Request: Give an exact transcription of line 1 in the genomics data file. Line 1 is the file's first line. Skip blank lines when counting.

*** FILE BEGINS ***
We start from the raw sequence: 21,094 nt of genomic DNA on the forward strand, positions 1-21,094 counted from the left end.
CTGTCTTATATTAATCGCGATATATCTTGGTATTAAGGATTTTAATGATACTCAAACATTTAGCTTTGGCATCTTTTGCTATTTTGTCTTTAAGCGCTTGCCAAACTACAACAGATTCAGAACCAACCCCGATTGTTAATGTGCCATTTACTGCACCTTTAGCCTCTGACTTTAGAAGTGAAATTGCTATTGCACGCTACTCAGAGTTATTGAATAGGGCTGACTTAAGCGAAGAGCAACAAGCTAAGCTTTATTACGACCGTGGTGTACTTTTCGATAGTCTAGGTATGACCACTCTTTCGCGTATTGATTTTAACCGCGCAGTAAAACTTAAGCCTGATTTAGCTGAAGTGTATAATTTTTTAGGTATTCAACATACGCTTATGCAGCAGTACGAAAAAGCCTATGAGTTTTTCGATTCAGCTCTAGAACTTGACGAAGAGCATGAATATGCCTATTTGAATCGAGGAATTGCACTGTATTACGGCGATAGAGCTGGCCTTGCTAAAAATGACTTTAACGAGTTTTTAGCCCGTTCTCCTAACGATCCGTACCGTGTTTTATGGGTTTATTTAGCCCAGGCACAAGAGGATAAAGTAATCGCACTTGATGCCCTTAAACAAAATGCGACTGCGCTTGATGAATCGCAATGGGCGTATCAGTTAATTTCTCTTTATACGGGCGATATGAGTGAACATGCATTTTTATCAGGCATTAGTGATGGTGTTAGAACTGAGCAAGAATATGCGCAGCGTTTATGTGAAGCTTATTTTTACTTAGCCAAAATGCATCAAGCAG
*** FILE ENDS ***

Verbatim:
We start from the raw sequence: 21,094 nt of genomic DNA on the forward strand, positions 1-21,094 counted from the left end.